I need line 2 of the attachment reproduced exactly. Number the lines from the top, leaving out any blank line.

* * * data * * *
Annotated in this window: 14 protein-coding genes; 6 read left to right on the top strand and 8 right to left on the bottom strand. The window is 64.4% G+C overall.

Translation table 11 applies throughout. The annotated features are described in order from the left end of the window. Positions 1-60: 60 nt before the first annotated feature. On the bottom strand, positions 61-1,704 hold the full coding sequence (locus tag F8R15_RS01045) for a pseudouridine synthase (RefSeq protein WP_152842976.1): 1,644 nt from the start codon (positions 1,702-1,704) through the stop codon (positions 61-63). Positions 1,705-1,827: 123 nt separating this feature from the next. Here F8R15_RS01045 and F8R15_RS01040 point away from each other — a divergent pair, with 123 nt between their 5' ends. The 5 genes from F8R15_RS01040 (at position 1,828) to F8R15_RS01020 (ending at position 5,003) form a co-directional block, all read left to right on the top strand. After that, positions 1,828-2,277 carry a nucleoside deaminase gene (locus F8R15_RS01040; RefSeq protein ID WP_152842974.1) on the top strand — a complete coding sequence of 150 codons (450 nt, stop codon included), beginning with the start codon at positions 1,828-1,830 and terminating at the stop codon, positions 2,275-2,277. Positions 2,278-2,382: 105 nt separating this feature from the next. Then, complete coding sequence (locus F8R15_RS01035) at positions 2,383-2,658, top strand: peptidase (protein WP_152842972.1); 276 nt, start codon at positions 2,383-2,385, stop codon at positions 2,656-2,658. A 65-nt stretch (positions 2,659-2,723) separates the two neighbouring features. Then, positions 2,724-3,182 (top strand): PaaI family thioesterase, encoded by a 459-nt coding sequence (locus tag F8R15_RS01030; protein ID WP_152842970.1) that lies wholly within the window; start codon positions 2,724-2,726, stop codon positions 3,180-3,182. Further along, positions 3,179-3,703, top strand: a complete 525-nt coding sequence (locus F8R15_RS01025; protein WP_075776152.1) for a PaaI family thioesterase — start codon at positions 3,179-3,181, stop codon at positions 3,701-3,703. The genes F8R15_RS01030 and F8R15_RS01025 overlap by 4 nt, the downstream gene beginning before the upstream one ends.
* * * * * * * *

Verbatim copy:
Translation table 11 applies throughout. The annotated features are described in order from the left end of the window. Positions 1-60: 60 nt before the first annotated feature. On the bottom strand, positions 61-1,704 hold the full coding sequence (locus tag F8R15_RS01045) for a pseudouridine synthase (RefSeq protein WP_152842976.1): 1,644 nt from the start codon (positions 1,702-1,704) through the stop codon (positions 61-63). Positions 1,705-1,827: 123 nt separating this feature from the next. Here F8R15_RS01045 and F8R15_RS01040 point away from each other — a divergent pair, with 123 nt between their 5' ends. The 5 genes from F8R15_RS01040 (at position 1,828) to F8R15_RS01020 (ending at position 5,003) form a co-directional block, all read left to right on the top strand. After that, positions 1,828-2,277 carry a nucleoside deaminase gene (locus F8R15_RS01040; RefSeq protein ID WP_152842974.1) on the top strand — a complete coding sequence of 150 codons (450 nt, stop codon included), beginning with the start codon at positions 1,828-1,830 and terminating at the stop codon, positions 2,275-2,277. Positions 2,278-2,382: 105 nt separating this feature from the next. Then, complete coding sequence (locus F8R15_RS01035) at positions 2,383-2,658, top strand: peptidase (protein WP_152842972.1); 276 nt, start codon at positions 2,383-2,385, stop codon at positions 2,656-2,658. A 65-nt stretch (positions 2,659-2,723) separates the two neighbouring features. Then, positions 2,724-3,182 (top strand): PaaI family thioesterase, encoded by a 459-nt coding sequence (locus tag F8R15_RS01030; protein ID WP_152842970.1) that lies wholly within the window; start codon positions 2,724-2,726, stop codon positions 3,180-3,182. Further along, positions 3,179-3,703, top strand: a complete 525-nt coding sequence (locus F8R15_RS01025; protein WP_075776152.1) for a PaaI family thioesterase — start codon at positions 3,179-3,181, stop codon at positions 3,701-3,703. The genes F8R15_RS01030 and F8R15_RS01025 overlap by 4 nt, the downstream gene beginning before the upstream one ends.